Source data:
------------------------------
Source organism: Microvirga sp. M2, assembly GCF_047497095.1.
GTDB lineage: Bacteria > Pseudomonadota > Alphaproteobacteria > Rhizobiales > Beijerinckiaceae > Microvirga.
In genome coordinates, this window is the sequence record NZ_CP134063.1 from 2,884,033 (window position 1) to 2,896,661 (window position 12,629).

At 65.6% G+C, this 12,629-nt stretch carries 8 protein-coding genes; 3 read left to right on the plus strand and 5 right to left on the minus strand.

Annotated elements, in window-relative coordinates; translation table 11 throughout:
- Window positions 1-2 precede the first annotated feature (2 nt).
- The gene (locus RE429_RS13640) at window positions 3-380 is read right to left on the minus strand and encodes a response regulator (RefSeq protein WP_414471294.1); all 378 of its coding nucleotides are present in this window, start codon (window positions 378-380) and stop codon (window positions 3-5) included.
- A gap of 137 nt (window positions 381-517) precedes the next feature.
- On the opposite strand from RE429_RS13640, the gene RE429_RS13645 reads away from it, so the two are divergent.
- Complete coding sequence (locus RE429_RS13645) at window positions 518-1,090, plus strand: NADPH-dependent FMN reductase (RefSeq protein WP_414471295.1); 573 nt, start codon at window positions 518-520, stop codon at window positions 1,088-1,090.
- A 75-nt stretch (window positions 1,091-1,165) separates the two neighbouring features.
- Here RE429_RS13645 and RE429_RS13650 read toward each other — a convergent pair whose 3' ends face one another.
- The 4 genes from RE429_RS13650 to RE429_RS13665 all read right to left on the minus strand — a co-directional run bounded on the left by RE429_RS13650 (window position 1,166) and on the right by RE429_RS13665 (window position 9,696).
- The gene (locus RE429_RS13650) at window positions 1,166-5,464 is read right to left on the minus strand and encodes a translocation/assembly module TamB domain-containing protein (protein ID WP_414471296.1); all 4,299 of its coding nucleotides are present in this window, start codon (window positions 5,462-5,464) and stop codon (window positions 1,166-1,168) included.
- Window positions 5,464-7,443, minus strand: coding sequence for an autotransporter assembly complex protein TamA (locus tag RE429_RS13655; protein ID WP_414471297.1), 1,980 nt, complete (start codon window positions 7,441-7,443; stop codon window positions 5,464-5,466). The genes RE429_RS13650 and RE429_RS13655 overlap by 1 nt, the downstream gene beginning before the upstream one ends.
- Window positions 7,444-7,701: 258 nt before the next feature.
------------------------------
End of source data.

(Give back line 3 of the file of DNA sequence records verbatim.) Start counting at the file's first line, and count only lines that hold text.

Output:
In genome coordinates, this window is the sequence record NZ_CP134063.1 from 2,884,033 (window position 1) to 2,896,661 (window position 12,629).